Marget Mullally takes a new and different approach to teaching her twelfth-grade students the materials in her College Algebra course.
Ms. Mullally teaches her students using mostly problem sheets that are complete of almost all word problems. Word problems have presented themselves to students as some of the hardest problems to tackle.
When asked why she uses primarily word problems, Ms. Mullallly stated, “It’s something they are not used to working with, breaking down the problem; most students dread doing this.” She described that the ability to solve word problems are “the most applicable of the skills you are taught in any math course.”
Ms. Mullally is teaching her students math through word problems to push them into tackling problems that they normally would not be comfortable with. And also by breaking down the word problems, students develop a much more complex and better understanding of the material at hand.
Ms. Mullally believes that word problems are also the most applicable to real life. By familiarizing her students with word problems, she is exposing them to how math is applied in their everyday lives.
Ms. Mullally likes to have an interactive class and associate with every student. She will rarely lecture because she would rather have a class discussion to figure out strategies to solve problems.
Leaving the class to work amongst themselves and to help one another out allows her to work one-on-one with a student who is struggling with the latest concept. Or, when one student understands and solves a problem, but the rest are struggling, the student will teach the rest of the class how to do it.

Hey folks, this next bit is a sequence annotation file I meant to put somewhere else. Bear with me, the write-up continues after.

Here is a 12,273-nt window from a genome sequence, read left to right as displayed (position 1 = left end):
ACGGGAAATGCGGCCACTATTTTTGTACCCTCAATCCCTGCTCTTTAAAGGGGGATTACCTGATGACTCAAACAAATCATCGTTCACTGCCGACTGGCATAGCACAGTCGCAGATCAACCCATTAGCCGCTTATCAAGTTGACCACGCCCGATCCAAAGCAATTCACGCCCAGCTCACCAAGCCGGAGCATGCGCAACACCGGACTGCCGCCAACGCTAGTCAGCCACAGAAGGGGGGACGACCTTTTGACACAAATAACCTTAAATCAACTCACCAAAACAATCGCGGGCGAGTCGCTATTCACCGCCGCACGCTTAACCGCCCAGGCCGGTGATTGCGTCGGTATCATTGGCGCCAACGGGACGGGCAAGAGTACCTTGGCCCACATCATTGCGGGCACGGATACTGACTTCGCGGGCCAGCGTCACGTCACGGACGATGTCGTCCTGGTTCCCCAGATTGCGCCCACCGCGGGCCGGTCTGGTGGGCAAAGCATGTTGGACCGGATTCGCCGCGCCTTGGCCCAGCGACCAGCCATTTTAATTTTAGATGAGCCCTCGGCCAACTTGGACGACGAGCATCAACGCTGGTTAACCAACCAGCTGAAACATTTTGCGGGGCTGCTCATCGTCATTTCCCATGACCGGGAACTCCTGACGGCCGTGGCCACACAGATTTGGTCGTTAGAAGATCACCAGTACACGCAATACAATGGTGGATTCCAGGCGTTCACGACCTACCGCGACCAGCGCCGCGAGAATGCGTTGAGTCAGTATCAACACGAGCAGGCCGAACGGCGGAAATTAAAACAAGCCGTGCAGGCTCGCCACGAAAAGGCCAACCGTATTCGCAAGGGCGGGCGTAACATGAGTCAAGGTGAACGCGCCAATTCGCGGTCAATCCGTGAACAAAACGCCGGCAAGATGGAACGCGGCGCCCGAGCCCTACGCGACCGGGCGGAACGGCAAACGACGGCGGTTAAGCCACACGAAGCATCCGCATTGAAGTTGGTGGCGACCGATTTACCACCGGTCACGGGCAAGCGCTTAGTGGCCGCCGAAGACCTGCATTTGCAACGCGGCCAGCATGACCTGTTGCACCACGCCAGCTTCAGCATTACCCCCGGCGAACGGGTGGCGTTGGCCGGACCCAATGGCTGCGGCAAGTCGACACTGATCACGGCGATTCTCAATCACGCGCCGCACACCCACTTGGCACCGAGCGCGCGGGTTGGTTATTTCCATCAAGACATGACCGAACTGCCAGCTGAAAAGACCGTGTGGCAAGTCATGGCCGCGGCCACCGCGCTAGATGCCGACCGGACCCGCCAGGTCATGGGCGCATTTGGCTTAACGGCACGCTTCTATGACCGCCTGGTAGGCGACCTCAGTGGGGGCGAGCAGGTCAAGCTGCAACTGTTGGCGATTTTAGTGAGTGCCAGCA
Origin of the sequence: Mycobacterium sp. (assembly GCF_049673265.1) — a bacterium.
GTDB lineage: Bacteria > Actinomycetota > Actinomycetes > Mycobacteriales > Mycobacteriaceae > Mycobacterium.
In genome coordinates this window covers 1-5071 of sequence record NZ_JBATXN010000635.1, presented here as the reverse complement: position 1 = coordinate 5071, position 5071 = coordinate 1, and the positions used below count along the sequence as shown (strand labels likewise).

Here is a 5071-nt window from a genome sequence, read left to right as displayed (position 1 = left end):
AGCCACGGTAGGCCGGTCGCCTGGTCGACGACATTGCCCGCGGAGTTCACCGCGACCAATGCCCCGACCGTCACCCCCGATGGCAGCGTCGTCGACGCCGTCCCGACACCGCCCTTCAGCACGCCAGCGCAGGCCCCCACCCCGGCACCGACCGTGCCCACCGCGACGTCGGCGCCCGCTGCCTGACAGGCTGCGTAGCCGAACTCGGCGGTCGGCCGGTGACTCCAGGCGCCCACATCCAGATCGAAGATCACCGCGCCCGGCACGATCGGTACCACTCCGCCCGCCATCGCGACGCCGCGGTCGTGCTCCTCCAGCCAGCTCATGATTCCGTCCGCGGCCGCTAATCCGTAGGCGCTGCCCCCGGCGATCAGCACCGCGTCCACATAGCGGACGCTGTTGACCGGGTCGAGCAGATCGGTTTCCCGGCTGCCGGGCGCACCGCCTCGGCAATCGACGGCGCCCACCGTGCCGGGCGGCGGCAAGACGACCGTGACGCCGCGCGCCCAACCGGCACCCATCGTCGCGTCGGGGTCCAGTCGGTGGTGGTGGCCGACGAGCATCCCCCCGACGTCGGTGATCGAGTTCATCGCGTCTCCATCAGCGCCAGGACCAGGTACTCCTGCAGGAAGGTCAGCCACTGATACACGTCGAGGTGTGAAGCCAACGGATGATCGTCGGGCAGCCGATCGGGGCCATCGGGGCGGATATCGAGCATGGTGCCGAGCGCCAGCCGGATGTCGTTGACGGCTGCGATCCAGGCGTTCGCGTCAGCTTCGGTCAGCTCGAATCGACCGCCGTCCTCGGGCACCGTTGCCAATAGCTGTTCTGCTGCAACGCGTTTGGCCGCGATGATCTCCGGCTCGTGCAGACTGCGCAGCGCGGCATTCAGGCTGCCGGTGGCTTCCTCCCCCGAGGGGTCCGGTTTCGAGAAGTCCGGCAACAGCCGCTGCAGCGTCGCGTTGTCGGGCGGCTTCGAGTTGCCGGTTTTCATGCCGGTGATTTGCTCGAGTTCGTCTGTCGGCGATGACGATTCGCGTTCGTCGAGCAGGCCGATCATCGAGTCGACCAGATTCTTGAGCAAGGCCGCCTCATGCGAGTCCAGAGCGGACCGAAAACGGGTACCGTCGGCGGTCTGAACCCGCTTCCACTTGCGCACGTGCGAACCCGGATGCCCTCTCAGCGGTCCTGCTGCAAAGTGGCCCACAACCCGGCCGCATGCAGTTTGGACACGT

“Math is a universal language; your job as a mathematically literate person is to communicate your thoughts and ideas,” Ms. Mullally described. She teaches her students math as a language rather than a series of equations and graphs.
When asked what she wants her students to take away from her class, Ms. Mullally responded, “Confidence, and the joy of the journey of problem-solving; confidence that they can tackle any problem put in front of them and the ability to collaborate with any classmate on any given day.”
Ms. Mullallys’ goal is not just only to teach her students math but to shape them as people and help them better understand the world around them.